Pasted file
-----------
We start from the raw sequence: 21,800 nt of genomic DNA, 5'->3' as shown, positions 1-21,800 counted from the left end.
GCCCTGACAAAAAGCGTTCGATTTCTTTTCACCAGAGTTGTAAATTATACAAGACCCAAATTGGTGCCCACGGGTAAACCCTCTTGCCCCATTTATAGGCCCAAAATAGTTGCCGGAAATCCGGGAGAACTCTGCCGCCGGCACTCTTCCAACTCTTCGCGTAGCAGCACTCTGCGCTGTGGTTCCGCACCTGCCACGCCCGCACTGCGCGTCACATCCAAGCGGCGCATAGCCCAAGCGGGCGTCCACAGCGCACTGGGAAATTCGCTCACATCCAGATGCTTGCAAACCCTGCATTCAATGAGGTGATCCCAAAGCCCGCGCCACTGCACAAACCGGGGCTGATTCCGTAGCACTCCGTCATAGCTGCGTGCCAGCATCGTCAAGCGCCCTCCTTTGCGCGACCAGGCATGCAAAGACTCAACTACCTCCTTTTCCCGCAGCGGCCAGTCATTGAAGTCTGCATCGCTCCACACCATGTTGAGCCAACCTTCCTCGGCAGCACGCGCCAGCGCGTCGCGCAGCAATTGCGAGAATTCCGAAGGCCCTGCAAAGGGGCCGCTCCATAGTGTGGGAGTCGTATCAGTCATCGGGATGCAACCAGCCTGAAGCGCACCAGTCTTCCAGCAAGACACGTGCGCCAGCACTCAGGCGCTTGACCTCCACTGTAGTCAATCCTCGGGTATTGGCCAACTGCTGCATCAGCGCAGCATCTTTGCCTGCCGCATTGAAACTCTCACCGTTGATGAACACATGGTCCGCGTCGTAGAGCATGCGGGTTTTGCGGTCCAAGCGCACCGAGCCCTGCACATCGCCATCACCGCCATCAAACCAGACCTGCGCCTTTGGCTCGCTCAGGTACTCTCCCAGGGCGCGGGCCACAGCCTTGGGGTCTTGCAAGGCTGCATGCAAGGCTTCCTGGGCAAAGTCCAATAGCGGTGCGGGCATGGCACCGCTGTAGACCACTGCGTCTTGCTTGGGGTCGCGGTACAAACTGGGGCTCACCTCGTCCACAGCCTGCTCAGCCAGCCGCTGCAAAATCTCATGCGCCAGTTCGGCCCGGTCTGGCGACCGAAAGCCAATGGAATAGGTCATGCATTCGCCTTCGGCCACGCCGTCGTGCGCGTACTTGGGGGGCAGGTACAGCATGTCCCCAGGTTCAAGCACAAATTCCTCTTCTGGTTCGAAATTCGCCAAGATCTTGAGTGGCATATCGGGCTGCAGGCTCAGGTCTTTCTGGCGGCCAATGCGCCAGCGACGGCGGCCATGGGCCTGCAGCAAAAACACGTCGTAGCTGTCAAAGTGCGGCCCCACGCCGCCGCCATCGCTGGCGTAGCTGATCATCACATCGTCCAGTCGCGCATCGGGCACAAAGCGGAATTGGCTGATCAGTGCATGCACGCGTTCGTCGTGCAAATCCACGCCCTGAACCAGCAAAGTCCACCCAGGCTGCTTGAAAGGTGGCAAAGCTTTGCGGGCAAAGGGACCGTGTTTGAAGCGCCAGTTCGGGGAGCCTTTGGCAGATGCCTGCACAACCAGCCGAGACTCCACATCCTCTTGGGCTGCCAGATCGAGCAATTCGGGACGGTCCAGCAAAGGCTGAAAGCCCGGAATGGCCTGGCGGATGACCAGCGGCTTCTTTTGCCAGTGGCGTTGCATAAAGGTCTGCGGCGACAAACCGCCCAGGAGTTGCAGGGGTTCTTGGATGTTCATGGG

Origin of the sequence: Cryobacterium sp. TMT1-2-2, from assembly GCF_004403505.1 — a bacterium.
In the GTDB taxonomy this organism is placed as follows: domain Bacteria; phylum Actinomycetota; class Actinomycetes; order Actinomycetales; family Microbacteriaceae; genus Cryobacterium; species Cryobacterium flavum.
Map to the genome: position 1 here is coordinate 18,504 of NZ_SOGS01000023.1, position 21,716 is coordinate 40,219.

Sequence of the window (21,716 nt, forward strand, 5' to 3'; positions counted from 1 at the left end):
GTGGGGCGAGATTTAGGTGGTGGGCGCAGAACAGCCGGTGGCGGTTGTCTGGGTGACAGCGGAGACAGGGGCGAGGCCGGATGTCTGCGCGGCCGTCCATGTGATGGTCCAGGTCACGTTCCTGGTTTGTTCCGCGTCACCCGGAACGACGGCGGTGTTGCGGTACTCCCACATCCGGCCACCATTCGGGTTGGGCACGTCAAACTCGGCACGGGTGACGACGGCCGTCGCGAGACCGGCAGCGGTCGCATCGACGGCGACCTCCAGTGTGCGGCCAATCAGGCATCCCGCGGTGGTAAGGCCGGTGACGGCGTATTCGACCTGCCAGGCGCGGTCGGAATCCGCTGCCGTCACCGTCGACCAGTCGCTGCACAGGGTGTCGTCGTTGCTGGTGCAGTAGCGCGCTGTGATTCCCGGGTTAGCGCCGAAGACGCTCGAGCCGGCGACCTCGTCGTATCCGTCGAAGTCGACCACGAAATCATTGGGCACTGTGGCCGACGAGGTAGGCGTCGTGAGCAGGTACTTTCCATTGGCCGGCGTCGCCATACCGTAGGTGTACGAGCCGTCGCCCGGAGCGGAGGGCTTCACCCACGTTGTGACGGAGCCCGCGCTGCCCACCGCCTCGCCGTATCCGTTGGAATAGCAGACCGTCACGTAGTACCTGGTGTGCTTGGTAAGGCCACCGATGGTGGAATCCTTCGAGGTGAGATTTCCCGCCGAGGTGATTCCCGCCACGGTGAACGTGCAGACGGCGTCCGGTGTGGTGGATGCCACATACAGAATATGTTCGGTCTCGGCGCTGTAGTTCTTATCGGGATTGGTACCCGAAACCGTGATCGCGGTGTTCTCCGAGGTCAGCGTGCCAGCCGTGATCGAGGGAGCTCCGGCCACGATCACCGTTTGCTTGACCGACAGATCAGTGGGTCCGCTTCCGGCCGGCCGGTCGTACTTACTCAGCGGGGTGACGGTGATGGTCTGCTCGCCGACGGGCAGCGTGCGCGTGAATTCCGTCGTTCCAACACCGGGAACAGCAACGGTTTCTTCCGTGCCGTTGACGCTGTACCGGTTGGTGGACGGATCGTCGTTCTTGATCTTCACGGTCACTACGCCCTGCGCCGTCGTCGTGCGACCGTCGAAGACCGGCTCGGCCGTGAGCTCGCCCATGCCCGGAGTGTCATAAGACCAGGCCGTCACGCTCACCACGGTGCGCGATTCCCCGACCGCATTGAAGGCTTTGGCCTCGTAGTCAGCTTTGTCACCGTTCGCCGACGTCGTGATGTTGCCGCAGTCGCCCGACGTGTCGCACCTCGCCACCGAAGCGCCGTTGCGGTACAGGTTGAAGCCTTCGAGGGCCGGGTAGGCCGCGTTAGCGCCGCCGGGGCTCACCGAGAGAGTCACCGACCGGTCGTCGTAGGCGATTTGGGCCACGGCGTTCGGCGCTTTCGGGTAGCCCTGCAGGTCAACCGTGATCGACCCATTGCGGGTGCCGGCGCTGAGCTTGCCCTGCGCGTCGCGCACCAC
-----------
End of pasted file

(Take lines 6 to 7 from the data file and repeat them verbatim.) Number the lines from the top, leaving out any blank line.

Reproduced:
Sequence of the window (21,716 nt, forward strand, 5' to 3'; positions counted from 1 at the left end):
GTGGGGCGAGATTTAGGTGGTGGGCGCAGAACAGCCGGTGGCGGTTGTCTGGGTGACAGCGGAGACAGGGGCGAGGCCGGATGTCTGCGCGGCCGTCCATGTGATGGTCCAGGTCACGTTCCTGGTTTGTTCCGCGTCACCCGGAACGACGGCGGTGTTGCGGTACTCCCACATCCGGCCACCATTCGGGTTGGGCACGTCAAACTCGGCACGGGTGACGACGGCCGTCGCGAGACCGGCAGCGGTCGCATCGACGGCGACCTCCAGTGTGCGGCCAATCAGGCATCCCGCGGTGGTAAGGCCGGTGACGGCGTATTCGACCTGCCAGGCGCGGTCGGAATCCGCTGCCGTCACCGTCGACCAGTCGCTGCACAGGGTGTCGTCGTTGCTGGTGCAGTAGCGCGCTGTGATTCCCGGGTTAGCGCCGAAGACGCTCGAGCCGGCGACCTCGTCGTATCCGTCGAAGTCGACCACGAAATCATTGGGCACTGTGGCCGACGAGGTAGGCGTCGTGAGCAGGTACTTTCCATTGGCCGGCGTCGCCATACCGTAGGTGTACGAGCCGTCGCCCGGAGCGGAGGGCTTCACCCACGTTGTGACGGAGCCCGCGCTGCCCACCGCCTCGCCGTATCCGTTGGAATAGCAGACCGTCACGTAGTACCTGGTGTGCTTGGTAAGGCCACCGATGGTGGAATCCTTCGAGGTGAGATTTCCCGCCGAGGTGATTCCCGCCACGGTGAACGTGCAGACGGCGTCCGGTGTGGTGGATGCCACATACAGAATATGTTCGGTCTCGGCGCTGTAGTTCTTATCGGGATTGGTACCCGAAACCGTGATCGCGGTGTTCTCCGAGGTCAGCGTGCCAGCCGTGATCGAGGGAGCTCCGGCCACGATCACCGTTTGCTTGACCGACAGATCAGTGGGTCCGCTTCCGGCCGGCCGGTCGTACTTACTCAGCGGGGTGACGGTGATGGTCTGCTCGCCGACGGGCAGCGTGCGCGTGAATTCCGTCGTTCCAACACCGGGAACAGCAACGGTTTCTTCCGTGCCGTTGACGCTGTACCGGTTGGTGGACGGATCGTCGTTCTTGATCTTCACGGTCACTACGCCCTGCGCCGTCGTCGTGCGACCGTCGAAGACCGGCTCGGCCGTGAGCTCGCCCATGCCCGGAGTGTCATAAGACCAGGCCGTCACGCTCACCACGGTGCGCGATTCCCCGACCGCATTGAAGGCTTTGGCCTCGTAGTCAGCTTTGTCACCGTTCGCCGACGTCGTGATGTTGCCGCAGTCGCCCGACGTGTCGCACCTCGCCACCGAAGCGCCGTTGCGGTACAGGTTGAAGCCTTCGAGGGCCGGGTAGGCCGCGTTAGCGCCGCCGGGGCTCACCGAGAGAGTCACCGACCGGTCGTCGTAGGCGATTTGGGCCACGGCGTTCGGCGCTTTCGGGTAGCCCTGCAGGTCAACCGTGATCGACCCATTGCGGGTGCCGGCGCTGAGCTTGCCCTGCGCGTCGCGCACCAC